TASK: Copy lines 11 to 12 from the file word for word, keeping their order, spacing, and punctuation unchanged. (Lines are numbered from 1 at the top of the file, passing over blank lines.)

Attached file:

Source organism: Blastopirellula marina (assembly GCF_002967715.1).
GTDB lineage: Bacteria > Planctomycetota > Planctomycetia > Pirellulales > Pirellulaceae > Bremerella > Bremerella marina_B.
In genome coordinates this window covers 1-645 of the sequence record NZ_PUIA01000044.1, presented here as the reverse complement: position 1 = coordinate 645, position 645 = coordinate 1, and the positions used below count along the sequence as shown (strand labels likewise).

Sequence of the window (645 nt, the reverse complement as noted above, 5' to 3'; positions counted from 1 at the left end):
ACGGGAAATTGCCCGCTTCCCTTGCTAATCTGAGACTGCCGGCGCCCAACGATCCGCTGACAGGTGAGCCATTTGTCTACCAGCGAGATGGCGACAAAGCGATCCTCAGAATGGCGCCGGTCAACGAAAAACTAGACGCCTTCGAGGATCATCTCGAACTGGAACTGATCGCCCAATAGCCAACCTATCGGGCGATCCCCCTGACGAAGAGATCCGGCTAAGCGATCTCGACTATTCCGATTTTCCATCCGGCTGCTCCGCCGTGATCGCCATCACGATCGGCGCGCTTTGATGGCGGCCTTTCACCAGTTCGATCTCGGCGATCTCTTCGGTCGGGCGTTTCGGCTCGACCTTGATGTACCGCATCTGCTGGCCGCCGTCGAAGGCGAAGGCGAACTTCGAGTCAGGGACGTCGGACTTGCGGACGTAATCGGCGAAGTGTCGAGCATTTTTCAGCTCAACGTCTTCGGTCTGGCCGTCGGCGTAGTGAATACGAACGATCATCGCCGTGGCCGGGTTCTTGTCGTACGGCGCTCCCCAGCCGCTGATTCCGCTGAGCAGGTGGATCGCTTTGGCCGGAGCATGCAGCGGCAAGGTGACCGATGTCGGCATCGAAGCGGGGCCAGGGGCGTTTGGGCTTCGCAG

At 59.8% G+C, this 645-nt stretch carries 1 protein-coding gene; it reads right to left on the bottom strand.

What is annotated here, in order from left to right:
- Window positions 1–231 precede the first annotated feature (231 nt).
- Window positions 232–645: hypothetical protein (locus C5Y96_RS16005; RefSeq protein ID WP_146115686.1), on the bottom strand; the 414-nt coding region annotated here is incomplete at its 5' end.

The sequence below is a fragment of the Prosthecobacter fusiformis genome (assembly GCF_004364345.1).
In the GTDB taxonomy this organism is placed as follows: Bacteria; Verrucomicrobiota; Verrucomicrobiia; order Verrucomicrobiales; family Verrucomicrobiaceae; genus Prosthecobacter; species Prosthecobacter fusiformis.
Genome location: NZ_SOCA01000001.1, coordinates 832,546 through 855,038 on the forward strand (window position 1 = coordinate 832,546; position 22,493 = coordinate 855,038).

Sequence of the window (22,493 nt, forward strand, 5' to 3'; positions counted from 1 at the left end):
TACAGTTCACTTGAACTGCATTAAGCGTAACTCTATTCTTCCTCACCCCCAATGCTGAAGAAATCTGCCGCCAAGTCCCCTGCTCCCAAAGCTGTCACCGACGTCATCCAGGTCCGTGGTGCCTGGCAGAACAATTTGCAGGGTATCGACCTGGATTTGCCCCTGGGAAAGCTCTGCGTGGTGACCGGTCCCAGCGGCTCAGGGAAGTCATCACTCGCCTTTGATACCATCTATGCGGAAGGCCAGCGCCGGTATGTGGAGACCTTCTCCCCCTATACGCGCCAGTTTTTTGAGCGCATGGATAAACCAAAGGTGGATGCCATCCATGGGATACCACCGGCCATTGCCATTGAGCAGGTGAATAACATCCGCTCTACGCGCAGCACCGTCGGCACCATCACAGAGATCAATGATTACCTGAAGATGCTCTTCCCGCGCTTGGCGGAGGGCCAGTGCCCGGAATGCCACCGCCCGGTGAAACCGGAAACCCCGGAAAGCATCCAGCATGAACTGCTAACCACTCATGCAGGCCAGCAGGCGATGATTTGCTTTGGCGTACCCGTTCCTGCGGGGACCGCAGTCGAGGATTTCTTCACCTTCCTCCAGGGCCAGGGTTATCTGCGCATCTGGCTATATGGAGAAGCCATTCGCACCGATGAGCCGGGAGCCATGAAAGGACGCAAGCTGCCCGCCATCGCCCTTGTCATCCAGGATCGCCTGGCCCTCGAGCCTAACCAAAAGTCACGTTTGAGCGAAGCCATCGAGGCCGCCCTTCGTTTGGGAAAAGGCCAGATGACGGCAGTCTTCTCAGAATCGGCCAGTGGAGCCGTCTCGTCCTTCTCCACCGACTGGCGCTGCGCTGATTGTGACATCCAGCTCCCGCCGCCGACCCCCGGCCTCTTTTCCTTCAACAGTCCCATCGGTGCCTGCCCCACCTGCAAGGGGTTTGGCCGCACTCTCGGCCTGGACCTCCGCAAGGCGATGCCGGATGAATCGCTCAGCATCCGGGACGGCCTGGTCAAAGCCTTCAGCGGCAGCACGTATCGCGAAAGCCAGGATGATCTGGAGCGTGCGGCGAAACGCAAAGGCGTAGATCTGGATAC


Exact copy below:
In the GTDB taxonomy this organism is placed as follows: Bacteria; Verrucomicrobiota; Verrucomicrobiia; order Verrucomicrobiales; family Verrucomicrobiaceae; genus Prosthecobacter; species Prosthecobacter fusiformis.
Genome location: NZ_SOCA01000001.1, coordinates 832,546 through 855,038 on the forward strand (window position 1 = coordinate 832,546; position 22,493 = coordinate 855,038).